Chapter 9

Parkinson's disease (PD) is the second most common neurodegenerative disease, with some estimates suggesting over one million Americans suffering with symptoms. The pathological hallmark of PD that gives rise to the trademark motor complications is the loss of melanized tyrosine-hydroxylase-positive dopaminergic neurons in the substantia nigra pars compacta. The fundamental mechanisms underlying the loss of this indispensable nucleus of neurons remain largely a mystery. Additional lesions and cell loss likewise occur in many regions throughout the central and peripheral nervous system, probably responsible for the diverse and debilitating non-motor symptoms associated with the disease.1, 2

### Phenotypes of Parkinsonism

PD is a complex disease with variable clinical presentation. Although an idea of what typical late-onset PD encompasses, both clinically and pathologically, has formed over the last century, it is likely that PD and related disorders encompass a number of distinct but overlapping etiologies.3 This spectrum includes many cases that can be said to suffer with parkinsonism but not necessarily PD. In most cases the approach used to separate these different phenotypes is clinical assessment, an imperfect tool at best. As this chapter delves into the molecular genetics of PD and closely related disorders, it is critically important to recognize that what is currently classified as “PD” may include diseases of different origins and causes. Ultimately, an accurate classification may demand identification of the specific cause(s) of disease, and genetic-based approaches are likely to play a central role in the development of better diagnostic approaches.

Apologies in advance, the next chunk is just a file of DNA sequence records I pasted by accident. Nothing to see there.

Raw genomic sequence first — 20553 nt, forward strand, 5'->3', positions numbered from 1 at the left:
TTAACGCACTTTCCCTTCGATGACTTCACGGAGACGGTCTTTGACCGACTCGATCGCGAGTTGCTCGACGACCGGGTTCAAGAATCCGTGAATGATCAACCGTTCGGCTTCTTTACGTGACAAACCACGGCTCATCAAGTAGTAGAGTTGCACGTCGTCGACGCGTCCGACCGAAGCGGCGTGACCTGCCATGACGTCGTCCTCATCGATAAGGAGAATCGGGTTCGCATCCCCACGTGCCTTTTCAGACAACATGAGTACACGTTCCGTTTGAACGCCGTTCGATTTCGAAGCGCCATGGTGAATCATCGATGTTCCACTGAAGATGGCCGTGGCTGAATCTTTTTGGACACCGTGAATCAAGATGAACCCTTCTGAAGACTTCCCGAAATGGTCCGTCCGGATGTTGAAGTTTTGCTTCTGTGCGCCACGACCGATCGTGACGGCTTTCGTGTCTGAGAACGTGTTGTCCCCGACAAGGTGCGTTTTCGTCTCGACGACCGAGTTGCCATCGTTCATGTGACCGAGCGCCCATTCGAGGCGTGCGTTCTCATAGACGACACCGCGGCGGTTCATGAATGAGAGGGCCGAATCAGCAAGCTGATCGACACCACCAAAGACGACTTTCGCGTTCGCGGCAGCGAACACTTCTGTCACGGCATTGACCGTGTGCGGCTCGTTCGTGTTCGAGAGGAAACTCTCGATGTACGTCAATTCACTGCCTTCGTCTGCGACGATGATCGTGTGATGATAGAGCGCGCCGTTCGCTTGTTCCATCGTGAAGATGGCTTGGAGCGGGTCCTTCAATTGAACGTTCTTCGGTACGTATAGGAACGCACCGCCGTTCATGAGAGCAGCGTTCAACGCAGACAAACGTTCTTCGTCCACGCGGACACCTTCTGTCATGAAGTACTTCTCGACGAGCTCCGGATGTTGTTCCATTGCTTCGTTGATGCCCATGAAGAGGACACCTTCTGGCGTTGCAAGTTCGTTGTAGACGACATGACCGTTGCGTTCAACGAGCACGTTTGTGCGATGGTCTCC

The goal of this chapter is to highlight advances in human genetic studies with the goal of placing each seminal study into a conceptual framework whereby appropriate future downstream studies, derived from criteria clearly justified from human genetic studies, can be designed for clarifying disease etiology and the development of a cure.

For much of the 20th century, PD was regarded as the archetypal neurodegenerative disorder with little or no genetic cause of disease. Indeed, most PD patients seen in modern movement disorder clinics do not report a family history of disease, in contrast to other rarer movement disorders such as Huntington's disease and frontal–temporal dementia. In James Parkinson's initial descriptions of the disease, a familial component was not mentioned, in line with Charcot's testament that “paralysis agitans is not a family disease.”4 Nevertheless, descriptions of families that pass disease from one generation to the next have been described since shortly after the recognition of PD as a distinct clinical entity.

### Discoveries of PD Kindreds

PD kindreds were described by Gowers, and later Mjónes, among others, but these kindreds harbored a disease with comorbidities not usually associated with sporadic PD, and hence characterized as a “Parkinson's plus syndrome,” or other variable nomenclature that typically includes the term parkinsonism as opposed to PD (see Fig. 9–1). These families often pass a highly penetrant mutation compatible with Mendelian autosomal-dominant inheritance. Considering ...

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